Foreign reference products in the registration of generic medicines in South Africa: a case study

Hwengwere, Eldinah (2012) Foreign reference products in the registration of generic medicines in South Africa: a case study. Masters thesis, Rhodes University.

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Abstract

Introduction: Due to the increase in healthcare costs, generic medicines have been adopted for used in both developed and developing countries. When a generic or ‘multisource interchangeable medicine’ is to be registered, studies that prove that the generic is equivalent to the Innovator Product (IP) are used. The generic medicine is required to prove that it will mirror the IP in terms of safety, quality and efficacy and, in South Africa, the Medicines Control Council (MCC) ensures that generic medicines meet these requirements. Generic medicines may be registered using bioequivalence data obtained from comparison with a domestic reference product (usually the local innovator product) or in certain cases, a foreign reference product (FRP). The bioequivalence data can either be from in vivo or in vitro studies. The MCC guidelines require that for modified release preparations, in vivo bioequivalence studies are done for approval of registration; the exception being if a proportionally higher dose has already been registered. No information is currently given to prescribers and dispensers or to the public about whether a generic product was registered against a foreign or domestic reference product. Aims and Objectives: 1.) To determine the number of generic medicines in a predetermined sample registered using a FRP as comparator and to document the transparency of pharmaceutical companies when approached to disclose information regarding the registration of these products. 2.) To describe and document the use of the Promotion of Access to Information Act (Act 2 of 2000) [PAIA] from the perspective of a ‘layperson’ in the context of medicines’ regulation, in both private and public bodies. Methods: 20 modified release and Biopharmaceutics Classification System (BCS) class IV products were selected from the ‘generics dictionary’ – a commercial publication – and letters were sent to the manufacturers of the products requesting information about the tests done to prove equivalence and whether they were performed against a domestic or foreign reference product. The same information was also requested from the MCC. The requests were all made using the Promotion of Access to Information Act (PAIA). Results: Nine companies were represented by the 20 products chosen. Information was obtained about thirteen products. Ten of these products were registered using FRPs. Four products were registered based only on comparative dissolution studies. Four companies provided the requested information, two companies responded by refusing the requests and three did not respond at all. The MCC refused the request for information even after an internal appeal was lodged. Conclusions: The Promotion of Access to information Act was unsuccessful in obtaining information from the public body, and partly successful in obtaining it from the private bodies. While the title of the Act seems to indicate that the Act can be used to obtain information as such, it only provides for access to specified records. The MCC and the pharmaceutical companies involved in the study were under no obligation to provide the information as the request had not complied with PAIA requirements. The use of FRPs for registration is a reality in the pharmaceutical industry in South Africa. Neither the public nor healthcare professionals who prescribe medicines or who are involved in dispensing generic medicines as substitutes are aware of whether or not a FRP has been used to register a generic. Interchangeability cannot necessarily be guaranteed if the reference product was not proven equivalent to the local innovator product. It is debatable as to whether or not this information would be of any particular benefit to members of the public. Prescribers may choose to write ‘no substitution’ on their prescriptions if they were unconvinced that an FRP is acceptable. This could have consequences for healthcare costs. Dispensers are the most vulnerable in South Africa as they are obliged by law to substitute generic medicines when innovator medicines have been prescribed. Dispensers’ views on the acceptability of the use of FRPs can be seen as irrelevant. In the end, as this study demonstrates, the only option in the present situation is to rely entirely on the MCC’s rigour in assessing applications for registration of generic medicines.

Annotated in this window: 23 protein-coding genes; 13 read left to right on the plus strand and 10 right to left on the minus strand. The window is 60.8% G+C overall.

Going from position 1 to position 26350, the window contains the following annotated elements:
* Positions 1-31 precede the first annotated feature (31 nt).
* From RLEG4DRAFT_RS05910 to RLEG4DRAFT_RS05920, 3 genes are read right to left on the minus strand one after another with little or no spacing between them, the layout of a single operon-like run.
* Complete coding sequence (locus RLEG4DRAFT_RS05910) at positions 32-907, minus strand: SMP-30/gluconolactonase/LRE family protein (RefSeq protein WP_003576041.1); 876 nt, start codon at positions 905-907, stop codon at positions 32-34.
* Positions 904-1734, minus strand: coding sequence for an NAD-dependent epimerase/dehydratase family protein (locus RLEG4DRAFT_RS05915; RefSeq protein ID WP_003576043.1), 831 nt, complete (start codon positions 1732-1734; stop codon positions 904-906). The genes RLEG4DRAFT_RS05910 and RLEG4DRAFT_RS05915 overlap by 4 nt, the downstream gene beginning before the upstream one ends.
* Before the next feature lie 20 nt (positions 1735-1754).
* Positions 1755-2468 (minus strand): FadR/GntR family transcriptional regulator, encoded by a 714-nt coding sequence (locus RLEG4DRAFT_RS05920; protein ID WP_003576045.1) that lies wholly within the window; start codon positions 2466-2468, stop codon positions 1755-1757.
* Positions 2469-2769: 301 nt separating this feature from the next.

Item Type:Thesis (Masters)
Uncontrolled Keywords:Generic medicines, Registration, Innovator product, Medicines Control Council, MCC, Bioequivalence data, Domestic reference product, Foreign reference product, Prescribers, Dispensers, Sample, Transparency, Pharmaceutical companies, Information, Promotion of Access to Information Act
Subjects:R Medicine > RS Pharmacy and materia medica
Divisions:Faculty > Faculty of Pharmacy
Supervisors:Jobson, Roy
ID Code:3605
Deposited By: Philip Clarke
Deposited On:09 Oct 2012 11:07
Last Modified:09 Oct 2012 11:07
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